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44 replies

tametiger · 01/12/2011 17:44

Must get these off my chest:
People who insist on pronouncing the final 'g' in 'ing' words - as in sin-G-in-G.
The trend for turning nouns into verbs - torching, mothballing etc.
Why is everyone talking about 'anytime soon'? What's wrong with 'soon' or 'in the near future'?

OP posts:
ChaosTrulyReigns · 01/12/2011 23:23

Here here.

timetosmile · 01/12/2011 23:26

"and the plan GOING FORWARD" as opposed to what, exactly? the retrospective plan?

Impacting (used for anything other than wisdom teetch or meteors)

men having trouble with their "prostrates"

timetosmile · 01/12/2011 23:26

teeth, rather

DazzleII · 01/12/2011 23:26

Norty, norty, Chaos.

NorkyPies · 01/12/2011 23:28

Heard 'would of' for 'would have' spoken out loud recently (and on Radio 4).

ChaosTrulyReigns · 01/12/2011 23:33


But I do actually agree. Smile

It was a common turn of phrase wehre I worked to "diarise" something.

I left.

tametiger · 02/12/2011 07:44

Even The Times seems to be falling to the infidel illeterati. At the weekend I saw a review which read '......the author was sat three rows behind.' What's the matter with 'was sitting' or just 'sat'? A tense evening then?

OP posts:
tametiger · 02/12/2011 07:46


OP posts:
EuphemiaInExcelsis · 03/12/2011 17:38

I don't agree with the turning nouns into verbs point - for me it's one of the beautiful things about the English language.

I love that most parts of the body can be nouns or verbs:


Lovely! Xmas Smile

yellowraincoat · 03/12/2011 17:46

Was sat, was stood: these grate.

Would of: spoken, fine, I think it is pretty standard, no-one seriously says "she WOULD HAVE gone" do they? Elision is pretty normal in English. Written, it is an abomination though.

No problem with nouns as verbs, I love the flexibility of English.

EuphemiaInExcelsis · 03/12/2011 17:52

My pupils drive me nuts with "We done the shopping." Xmas Angry

They also did not believe me at all took some persuading that the plural of "you" is not "yous". [facepalm]

yellowraincoat · 03/12/2011 18:47

Aw, I like "youse" it's so useful (youseful?). I teach English as a foreign language, and you will be gutted to know that I teach my students "youse".

EuphemiaInExcelsis · 03/12/2011 19:16

I don't mind it in the vernacular, but they need to know it's not standard English.

smartyparts · 03/12/2011 19:26

I disagree, yellowraincoat.

We might abbreviate say 'would've' but thankfully, few of us say 'would of'.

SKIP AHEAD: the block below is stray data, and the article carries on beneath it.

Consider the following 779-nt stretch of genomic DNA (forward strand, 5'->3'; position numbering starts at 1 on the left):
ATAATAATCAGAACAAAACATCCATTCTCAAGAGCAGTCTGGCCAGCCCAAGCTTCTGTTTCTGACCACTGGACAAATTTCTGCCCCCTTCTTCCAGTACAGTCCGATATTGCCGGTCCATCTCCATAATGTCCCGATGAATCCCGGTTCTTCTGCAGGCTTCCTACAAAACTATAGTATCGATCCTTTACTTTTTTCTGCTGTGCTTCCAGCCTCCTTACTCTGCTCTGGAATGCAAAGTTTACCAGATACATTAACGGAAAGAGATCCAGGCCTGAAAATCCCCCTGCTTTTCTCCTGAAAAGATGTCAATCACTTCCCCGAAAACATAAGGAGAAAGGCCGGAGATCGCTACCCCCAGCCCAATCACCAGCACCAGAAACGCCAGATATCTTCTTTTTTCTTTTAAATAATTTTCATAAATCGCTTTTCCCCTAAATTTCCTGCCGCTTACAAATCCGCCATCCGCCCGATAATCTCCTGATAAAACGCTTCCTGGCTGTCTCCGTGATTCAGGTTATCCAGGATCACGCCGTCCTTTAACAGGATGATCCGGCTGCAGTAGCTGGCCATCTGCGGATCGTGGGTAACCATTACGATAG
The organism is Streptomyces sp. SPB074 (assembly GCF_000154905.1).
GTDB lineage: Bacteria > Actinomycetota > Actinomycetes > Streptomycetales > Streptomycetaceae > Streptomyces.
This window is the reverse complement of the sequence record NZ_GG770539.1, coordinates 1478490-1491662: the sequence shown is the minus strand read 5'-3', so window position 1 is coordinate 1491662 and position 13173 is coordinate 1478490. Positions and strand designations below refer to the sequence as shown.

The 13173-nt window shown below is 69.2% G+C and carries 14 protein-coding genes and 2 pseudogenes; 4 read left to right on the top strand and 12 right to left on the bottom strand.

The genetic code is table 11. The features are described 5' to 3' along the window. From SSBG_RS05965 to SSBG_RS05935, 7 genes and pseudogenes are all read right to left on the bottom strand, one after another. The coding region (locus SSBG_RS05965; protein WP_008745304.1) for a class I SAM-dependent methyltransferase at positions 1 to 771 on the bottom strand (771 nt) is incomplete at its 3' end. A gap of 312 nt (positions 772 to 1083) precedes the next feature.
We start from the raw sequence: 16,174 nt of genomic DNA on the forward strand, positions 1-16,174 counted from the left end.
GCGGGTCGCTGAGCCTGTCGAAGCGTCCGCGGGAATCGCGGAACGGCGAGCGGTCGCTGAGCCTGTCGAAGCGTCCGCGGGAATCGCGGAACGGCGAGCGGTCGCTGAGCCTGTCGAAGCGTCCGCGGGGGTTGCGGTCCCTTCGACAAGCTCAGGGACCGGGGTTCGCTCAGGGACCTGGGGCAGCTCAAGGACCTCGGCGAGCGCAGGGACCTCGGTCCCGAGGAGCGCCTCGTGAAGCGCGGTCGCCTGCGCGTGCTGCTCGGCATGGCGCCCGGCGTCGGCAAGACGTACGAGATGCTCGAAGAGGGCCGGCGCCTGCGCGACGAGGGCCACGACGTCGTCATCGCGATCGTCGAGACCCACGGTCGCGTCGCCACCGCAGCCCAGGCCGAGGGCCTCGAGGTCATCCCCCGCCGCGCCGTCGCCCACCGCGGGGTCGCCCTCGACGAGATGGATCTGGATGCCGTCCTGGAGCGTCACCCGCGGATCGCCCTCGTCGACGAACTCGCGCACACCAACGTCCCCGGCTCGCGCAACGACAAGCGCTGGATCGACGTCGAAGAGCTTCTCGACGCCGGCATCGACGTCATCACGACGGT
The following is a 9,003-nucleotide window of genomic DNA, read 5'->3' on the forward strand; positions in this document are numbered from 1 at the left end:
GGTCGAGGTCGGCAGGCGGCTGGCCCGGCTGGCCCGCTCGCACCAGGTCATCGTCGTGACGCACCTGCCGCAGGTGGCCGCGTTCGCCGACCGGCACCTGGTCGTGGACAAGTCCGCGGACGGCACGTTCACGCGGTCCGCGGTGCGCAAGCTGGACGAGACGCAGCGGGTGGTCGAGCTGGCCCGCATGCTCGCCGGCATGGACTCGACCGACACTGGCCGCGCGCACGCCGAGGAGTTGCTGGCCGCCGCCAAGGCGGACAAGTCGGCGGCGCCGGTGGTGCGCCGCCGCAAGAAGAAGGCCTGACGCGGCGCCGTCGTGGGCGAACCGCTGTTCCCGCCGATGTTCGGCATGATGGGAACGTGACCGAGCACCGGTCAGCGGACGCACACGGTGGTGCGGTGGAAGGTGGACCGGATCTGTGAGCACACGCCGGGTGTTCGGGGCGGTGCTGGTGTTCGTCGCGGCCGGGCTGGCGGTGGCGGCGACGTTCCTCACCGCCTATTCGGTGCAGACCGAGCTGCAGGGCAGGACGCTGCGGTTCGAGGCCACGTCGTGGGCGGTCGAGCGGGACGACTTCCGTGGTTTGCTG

I went to a meeting yesterday where 2 of my colleagues said 'interpretate' several times. Confused

yellowraincoat · 03/12/2011 19:38

To me, 'would've' and 'would of' sound pretty much the same. Maybe it's my accent.

Of course students need to know 'youse' is not standard.

MrsColumbo · 03/12/2011 19:42

Using 'wrote' when it should have been 'written' and 'of' instead of 'have'. Agree with the poster who complained about nouns becoming verbs - for some reason it grates when people 'action' something that they have been 'tasked' with. And when did 'finding' something become 'sourcing', as though a crack team of researchers have been sent on a quest (that they were 'tasked' with 'actioning')?
How sad am I? (No need to answer, thanks all the same!)

thenightsky · 03/12/2011 19:44

Someone already mentioned 'impact'. As an ex-geriatric nurse, I associate that word with serious constipation and the need for enemas.

tethersjinglebellend · 03/12/2011 19:45

This needs actioning


thenightsky · 03/12/2011 19:47

For Free.

I am old enough to remember when things were just 'free'. When did it become fashionable to say 'for'?

macsaid · 03/12/2011 19:50

calling knitting wool YARN ... unless you are American which is presumably what they call it in America. I know all kniting wool is not officially wool, i.e. could be a synthetic fibre but we call it wool!!!

MrsWembley · 03/12/2011 19:52

I heard Hugh Fernley-What'shisface refer to something as 'a big ask' the other night. I screamed at the television.

I know our language evolves but really... Sad

MrsColumbo · 03/12/2011 19:54

Why would you do that, JingleBellEnd? Just, why? I'll action you! shakes fist at sky Xmas Grin

iklboo · 03/12/2011 20:26

'You was a good boy today'
'Can you itch my shoulder'
'I borrowed John that book'
'I won him at Mario Kart'


EuphemiaInExcelsis · 03/12/2011 22:25

"The girls veed the boys at football."
"The girls versed the boys at football."

Played will suffice, children. Xmas Angry

tallulah · 03/12/2011 22:30

On Cbeebies last weekend the presenter said "Give it up for ". What happened to "put your hands together for "?

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